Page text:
Polyphony and Polyphasia in Self and Knowledge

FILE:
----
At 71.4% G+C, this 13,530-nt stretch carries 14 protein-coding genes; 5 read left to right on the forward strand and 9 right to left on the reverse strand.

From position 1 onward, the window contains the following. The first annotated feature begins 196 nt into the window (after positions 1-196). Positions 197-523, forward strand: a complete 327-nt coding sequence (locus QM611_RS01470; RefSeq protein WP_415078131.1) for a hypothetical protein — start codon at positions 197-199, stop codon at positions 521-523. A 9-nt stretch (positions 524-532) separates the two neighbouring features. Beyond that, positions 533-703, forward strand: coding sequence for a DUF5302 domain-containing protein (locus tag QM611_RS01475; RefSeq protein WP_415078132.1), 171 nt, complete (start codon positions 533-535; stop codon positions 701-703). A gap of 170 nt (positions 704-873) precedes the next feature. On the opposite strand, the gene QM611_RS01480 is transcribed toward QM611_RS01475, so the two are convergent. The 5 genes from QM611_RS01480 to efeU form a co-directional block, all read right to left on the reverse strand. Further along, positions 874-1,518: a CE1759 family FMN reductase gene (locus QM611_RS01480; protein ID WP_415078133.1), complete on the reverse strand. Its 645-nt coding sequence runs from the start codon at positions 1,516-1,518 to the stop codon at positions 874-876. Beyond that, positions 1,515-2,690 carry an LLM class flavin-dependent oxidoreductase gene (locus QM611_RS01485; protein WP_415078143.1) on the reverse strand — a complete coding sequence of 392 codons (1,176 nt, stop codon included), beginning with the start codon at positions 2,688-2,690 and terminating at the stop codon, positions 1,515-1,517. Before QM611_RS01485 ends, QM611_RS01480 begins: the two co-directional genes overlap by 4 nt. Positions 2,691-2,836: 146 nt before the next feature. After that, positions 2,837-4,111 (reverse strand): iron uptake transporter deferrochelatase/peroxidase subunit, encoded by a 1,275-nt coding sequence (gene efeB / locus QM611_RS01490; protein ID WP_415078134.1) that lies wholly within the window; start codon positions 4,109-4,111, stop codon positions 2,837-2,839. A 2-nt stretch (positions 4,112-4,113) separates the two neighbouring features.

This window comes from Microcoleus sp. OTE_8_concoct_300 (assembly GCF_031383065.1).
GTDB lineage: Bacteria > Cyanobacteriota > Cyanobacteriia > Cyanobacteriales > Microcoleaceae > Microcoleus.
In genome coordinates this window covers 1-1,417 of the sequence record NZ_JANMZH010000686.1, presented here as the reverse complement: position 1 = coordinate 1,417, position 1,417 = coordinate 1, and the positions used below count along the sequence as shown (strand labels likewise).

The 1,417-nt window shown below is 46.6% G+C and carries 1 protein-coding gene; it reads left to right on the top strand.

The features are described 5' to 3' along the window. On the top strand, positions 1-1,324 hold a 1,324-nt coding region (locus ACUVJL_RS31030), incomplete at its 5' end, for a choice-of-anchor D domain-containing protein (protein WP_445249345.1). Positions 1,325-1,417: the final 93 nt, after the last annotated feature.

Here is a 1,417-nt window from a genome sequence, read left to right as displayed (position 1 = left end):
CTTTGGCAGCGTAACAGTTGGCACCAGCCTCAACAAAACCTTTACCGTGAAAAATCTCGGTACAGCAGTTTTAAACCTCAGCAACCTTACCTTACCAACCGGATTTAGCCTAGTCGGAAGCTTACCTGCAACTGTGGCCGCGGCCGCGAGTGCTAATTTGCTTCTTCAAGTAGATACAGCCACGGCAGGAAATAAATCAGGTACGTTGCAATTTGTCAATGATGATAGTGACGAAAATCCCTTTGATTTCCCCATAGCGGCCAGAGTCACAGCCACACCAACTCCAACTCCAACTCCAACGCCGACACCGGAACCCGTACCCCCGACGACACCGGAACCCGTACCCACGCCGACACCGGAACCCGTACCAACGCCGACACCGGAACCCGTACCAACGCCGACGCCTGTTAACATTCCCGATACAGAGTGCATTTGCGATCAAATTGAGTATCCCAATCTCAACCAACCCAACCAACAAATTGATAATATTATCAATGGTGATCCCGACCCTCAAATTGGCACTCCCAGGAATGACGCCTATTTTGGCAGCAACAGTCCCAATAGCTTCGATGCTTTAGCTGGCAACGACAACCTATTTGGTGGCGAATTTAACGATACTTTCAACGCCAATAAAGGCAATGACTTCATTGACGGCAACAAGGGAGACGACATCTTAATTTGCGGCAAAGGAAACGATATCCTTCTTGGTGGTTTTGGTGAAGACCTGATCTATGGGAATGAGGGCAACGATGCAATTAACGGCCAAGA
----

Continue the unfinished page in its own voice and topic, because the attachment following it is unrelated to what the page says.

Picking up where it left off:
The purpose in this paper is to contribute towards an understanding of the link beween plurality of self and knowledge. The paper relates the concept of cognitive polyphasia with Bakhtin's views on positioning and the polyphony of the person, and Hermans and Kempen's concept of the dialogical self. It links dialogical epistemology and ontology to argue that, (i) polyphony and polyphasia of self and knowledge are two sides of the same process, and (ii) our ability to position ourselves in relation to the knowledge of others explains how the meanings, practices and identities that co-exist within individuals and groups are put to use, enabling us to function in multiple relationships and contexts. The paper concludes by suggesting that identity and knowledge are inseparable from both the multiple relationships in which they develop and from processes of self-other positioning. Research on expert knowledge of homelessness amongst professionals working in the UK voluntary sector is briefly examined to illustrate the proposed theoretical argument.